People experience tinnitus in different ways. Most people describe it as ‘ringing in the ears’, but you could hear sounds such as:
Or you might hear what sounds like a radio that isn’t tuned to a station (this is called ‘white noise’).
There may be a single sound or two or more, and the sound may be low, medium or high-pitched.
You may hear this sound in one ear, both ears or in your head, and it may be there all the time or come and go.
Find out what causes tinnitus.
Ringing ears after loud music
Tinnitus can be linked to different things, including damage to the inner ear caused by exposure to loud noise.
If you’ve got ringing in your ears or dulled hearing after exposure to loud noise – after a night out at a gig, for example – don’t ignore it. Although your hearing may recover within a few hours, it’s a sign that if you continue to be exposed to high levels of noise, your hearing could become permanently damaged.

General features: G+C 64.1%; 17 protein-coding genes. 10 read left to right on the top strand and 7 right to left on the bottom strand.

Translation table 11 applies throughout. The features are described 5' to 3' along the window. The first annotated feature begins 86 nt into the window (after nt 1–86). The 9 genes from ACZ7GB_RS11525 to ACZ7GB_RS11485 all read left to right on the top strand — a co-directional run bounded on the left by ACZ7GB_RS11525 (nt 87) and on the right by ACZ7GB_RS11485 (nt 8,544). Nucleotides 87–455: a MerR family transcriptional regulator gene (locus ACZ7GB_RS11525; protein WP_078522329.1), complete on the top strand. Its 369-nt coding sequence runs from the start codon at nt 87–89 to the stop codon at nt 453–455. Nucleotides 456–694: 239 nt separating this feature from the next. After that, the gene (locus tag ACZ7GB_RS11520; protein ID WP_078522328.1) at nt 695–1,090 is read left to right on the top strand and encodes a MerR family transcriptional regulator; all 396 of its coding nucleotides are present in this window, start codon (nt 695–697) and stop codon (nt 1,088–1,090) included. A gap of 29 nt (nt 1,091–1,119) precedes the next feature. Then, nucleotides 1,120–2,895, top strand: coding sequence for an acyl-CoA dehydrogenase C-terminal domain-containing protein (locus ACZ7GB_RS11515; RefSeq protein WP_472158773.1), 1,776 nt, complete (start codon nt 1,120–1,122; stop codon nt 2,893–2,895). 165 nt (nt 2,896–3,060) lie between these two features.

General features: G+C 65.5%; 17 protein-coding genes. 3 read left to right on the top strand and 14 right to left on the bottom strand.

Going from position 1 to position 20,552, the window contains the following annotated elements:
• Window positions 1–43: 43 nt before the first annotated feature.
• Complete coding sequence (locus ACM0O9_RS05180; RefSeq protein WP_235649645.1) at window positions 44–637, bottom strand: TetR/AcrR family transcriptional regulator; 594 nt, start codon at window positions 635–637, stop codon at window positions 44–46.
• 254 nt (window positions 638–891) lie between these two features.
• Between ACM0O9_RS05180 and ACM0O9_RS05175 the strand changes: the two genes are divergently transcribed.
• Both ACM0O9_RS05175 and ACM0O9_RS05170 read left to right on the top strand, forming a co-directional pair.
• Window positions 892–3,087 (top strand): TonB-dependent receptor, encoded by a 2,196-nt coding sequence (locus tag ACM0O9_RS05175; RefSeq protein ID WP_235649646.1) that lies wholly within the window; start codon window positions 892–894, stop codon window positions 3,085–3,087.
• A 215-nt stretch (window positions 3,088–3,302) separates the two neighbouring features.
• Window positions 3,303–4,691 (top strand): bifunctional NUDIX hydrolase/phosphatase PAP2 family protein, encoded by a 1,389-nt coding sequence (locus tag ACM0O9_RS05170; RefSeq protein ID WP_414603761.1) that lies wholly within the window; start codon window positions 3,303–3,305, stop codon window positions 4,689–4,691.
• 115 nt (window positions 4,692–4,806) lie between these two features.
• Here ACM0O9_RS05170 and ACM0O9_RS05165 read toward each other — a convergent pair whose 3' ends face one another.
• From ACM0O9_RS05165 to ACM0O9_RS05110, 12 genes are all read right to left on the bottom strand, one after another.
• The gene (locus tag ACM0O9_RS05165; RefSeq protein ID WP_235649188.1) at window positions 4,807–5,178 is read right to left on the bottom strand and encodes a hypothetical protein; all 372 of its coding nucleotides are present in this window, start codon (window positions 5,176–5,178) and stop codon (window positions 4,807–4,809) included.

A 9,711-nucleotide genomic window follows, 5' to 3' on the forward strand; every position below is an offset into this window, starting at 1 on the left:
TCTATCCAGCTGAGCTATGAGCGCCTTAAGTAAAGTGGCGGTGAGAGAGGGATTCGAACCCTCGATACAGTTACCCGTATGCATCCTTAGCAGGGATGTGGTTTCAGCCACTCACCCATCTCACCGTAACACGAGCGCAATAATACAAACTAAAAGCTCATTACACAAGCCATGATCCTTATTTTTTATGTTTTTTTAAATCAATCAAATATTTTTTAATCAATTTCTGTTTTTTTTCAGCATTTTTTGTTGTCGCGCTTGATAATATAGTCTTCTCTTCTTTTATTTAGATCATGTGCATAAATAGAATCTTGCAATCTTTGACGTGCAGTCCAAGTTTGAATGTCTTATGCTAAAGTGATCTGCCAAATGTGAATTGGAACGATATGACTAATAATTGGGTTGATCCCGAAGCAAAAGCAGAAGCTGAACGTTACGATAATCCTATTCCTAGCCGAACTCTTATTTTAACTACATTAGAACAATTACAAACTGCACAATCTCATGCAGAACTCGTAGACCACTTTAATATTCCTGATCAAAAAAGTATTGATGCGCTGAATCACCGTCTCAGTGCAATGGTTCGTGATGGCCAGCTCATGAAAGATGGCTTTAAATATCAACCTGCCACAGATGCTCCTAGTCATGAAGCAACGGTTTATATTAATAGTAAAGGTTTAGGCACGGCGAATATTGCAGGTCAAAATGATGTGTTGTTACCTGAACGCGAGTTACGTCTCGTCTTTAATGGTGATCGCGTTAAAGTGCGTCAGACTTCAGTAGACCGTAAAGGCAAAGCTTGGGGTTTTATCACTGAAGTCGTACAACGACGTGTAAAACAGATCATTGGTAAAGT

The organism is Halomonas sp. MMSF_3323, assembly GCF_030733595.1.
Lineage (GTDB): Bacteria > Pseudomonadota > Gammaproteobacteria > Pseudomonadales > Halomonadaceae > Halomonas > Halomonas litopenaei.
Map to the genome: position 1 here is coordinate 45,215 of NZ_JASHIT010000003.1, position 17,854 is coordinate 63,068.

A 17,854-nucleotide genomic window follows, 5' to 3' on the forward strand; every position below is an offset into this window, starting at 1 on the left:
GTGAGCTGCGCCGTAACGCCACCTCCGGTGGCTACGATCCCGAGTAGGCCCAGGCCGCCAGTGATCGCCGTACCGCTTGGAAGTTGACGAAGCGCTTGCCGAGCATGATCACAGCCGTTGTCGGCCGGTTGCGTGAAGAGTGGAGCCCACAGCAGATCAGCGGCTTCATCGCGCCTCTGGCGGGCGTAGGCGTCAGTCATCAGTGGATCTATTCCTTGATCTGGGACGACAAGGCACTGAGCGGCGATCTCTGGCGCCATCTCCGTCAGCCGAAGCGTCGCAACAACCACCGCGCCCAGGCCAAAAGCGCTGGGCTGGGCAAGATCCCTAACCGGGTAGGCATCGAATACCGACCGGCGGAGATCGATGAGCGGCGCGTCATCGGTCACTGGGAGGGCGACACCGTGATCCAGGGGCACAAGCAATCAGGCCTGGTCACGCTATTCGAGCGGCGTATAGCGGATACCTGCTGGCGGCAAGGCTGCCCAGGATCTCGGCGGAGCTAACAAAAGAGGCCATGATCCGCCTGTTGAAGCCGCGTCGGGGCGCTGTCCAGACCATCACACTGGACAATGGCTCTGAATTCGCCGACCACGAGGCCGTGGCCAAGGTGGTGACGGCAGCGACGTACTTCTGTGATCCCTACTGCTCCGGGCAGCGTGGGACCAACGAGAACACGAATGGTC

Noise-related tinnitus and hearing loss are completely avoidable if you protect your ears.
Find out more about how loud music damages your hearing
Signs of rare types of tinnitus
Hearing other types of sound in your ears or head could be a sign of a rarer type of tinnitus:
- Hearing fragments of tunes or songs when there’s no music being played could be a sign of a rare type of tinnitus called musical hallucinations.
- Hearing a rhythmical or pulsing noise that usually beats in time with your heart could be pulsatile tinnitus. This rare type of tinnitus is usually related to a change in blood flow in the blood vessels in, or near, the ears, or increased awareness of that blood flow.
Find out more in our factsheets Musical hallucinations and Pulsatile tinnitus.
See your GP
Always see your GP if you having ringing or any other sounds in your ears or head. Your GP will check for a cause that they could treat or, if necessary, refer you to a specialist for more tests and treatment.
Find out more about seeing your GP.